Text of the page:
Thursday, October 04, 2018 by Michelle Simmons
In a study published in the journal Food Science and Technology, researchers used baru almond (Dipteryx alata Vog.) to make oat cookies with functional properties.
- Researchers from the University of Campinas and Instituto de Tecnologia de Alimentos in Brazil conducted pilot tests to make cookies with interesting nutritional properties and pleasant sensory aspects.
- The researchers replaced 100 percent soy oil for baru oil and 30 percent wheat flour with partially defatted baru flour.
- Baru almond is an edible seed from the fruit of the barueiro, a tree native to the Cerrado biome.
- Adding baru oil and partially defatted baru flour to bakery products like cookies added nutritional content to the cookies.
- Baru cookies had a higher moisture because of the high dietary fiber content, resulting in a lower calorie content than traditional oat cookies.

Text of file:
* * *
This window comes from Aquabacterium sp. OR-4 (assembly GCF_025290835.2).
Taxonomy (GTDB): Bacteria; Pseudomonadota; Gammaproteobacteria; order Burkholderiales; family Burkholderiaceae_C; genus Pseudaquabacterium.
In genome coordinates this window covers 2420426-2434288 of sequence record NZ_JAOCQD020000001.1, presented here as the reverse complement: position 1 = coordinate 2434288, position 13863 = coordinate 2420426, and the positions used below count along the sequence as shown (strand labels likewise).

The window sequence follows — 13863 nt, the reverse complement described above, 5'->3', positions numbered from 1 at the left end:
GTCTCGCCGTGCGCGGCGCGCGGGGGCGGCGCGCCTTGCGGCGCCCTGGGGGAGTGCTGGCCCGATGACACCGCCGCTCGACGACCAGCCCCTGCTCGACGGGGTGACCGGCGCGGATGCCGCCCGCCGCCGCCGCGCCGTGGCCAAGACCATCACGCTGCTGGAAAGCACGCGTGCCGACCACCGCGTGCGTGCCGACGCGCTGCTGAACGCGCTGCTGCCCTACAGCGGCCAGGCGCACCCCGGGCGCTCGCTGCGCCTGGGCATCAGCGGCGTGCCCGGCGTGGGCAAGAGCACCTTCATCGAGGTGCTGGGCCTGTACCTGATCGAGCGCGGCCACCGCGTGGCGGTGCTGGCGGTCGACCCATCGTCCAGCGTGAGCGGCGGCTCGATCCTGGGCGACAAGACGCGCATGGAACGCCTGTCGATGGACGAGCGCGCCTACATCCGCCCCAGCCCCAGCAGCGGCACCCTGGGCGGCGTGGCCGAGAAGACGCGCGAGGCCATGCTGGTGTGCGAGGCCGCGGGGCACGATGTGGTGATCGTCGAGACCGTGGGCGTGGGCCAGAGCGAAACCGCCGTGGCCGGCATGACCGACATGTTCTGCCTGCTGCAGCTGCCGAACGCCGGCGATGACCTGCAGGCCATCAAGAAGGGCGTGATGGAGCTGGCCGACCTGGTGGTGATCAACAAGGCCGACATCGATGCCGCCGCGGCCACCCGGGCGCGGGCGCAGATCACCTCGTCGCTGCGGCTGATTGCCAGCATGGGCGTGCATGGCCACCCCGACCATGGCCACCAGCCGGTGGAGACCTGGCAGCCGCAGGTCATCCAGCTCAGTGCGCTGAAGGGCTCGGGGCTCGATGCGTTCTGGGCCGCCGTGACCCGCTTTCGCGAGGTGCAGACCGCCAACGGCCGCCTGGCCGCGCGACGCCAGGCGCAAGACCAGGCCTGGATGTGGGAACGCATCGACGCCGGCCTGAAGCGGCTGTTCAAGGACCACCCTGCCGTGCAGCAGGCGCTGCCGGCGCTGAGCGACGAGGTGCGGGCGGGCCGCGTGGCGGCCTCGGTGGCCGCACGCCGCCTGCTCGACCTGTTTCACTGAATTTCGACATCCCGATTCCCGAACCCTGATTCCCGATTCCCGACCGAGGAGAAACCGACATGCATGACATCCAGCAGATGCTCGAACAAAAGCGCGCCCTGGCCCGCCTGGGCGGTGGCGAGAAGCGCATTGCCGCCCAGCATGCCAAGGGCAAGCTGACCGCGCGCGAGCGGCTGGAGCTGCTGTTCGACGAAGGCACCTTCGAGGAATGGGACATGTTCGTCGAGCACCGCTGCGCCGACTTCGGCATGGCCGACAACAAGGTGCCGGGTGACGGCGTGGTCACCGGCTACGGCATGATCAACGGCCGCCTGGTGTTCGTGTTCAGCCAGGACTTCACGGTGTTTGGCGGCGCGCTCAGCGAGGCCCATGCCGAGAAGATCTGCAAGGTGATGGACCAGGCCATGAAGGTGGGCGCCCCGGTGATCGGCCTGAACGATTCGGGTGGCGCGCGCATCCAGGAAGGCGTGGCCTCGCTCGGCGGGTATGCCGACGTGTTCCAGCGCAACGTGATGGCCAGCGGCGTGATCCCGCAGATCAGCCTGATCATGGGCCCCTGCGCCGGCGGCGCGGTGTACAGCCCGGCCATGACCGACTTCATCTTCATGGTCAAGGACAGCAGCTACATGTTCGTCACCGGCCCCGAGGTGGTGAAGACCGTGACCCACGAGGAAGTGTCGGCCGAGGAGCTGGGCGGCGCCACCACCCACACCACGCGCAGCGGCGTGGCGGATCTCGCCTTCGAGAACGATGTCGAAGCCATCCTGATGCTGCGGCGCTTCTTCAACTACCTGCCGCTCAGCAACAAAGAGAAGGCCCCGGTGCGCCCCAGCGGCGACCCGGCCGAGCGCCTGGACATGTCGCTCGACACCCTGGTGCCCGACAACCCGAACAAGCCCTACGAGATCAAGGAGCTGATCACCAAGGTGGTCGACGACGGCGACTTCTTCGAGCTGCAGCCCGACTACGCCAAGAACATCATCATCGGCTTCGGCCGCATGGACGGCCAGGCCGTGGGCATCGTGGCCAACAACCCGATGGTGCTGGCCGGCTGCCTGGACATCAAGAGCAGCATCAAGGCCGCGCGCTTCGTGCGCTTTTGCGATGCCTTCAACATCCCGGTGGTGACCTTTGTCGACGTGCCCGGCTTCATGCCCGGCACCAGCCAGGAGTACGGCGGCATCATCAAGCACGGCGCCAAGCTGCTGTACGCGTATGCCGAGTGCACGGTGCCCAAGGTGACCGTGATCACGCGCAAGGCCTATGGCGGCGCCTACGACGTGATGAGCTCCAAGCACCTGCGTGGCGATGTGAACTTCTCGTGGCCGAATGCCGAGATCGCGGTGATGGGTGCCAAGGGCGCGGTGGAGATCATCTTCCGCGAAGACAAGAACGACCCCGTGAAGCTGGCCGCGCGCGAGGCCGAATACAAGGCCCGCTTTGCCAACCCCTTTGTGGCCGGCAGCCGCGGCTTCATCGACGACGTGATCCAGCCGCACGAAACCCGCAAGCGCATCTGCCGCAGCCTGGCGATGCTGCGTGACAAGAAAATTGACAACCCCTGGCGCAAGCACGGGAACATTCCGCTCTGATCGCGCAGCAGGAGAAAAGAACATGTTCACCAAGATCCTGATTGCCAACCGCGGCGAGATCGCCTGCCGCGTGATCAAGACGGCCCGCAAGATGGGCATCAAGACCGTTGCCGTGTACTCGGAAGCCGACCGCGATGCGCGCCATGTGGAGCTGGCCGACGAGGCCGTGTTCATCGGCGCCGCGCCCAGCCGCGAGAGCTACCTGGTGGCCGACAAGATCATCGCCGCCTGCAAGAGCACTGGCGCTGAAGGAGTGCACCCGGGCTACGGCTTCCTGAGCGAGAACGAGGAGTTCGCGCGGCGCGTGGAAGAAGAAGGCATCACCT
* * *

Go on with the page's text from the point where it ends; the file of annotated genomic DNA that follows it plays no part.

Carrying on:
- In addition, baru cookies had a higher content of monounsaturated fatty acids, protein, and iron.
- The total phenolic compound content was approximately doubled in the baru cookies.
- The use of baru flour in foods can help diversify products with functional appeal and contribute to the exploration of regional products, promoting the sustainable development of native areas
- The use of partially defatted baru flour lessens waste parts that are usually regarded as non-consumables, reducing costs and waste generated to the environment.
The researchers concluded that the whole baru almond can be an alternative ingredient in foods that offer both nutritional and environmental benefits.
Read the full text of the study at this link.
To read more stories on nutritional foods, visit FoodScience.news today.
Caetano KA, Ceotto JM, Ribeiro APB, Morais FPR de, Ferrari RA, Pacheco MTB, Capitani CD. EFFECT OF BARU (DIPTERYX ALATA VOG.) ADDITION ON THE COMPOSITION AND NUTRITIONAL QUALITY OF COOKIES. Food Science and Technology. 29 May 2017; 37(2): 239-245. DOI: 10.1590/1678-457x.19616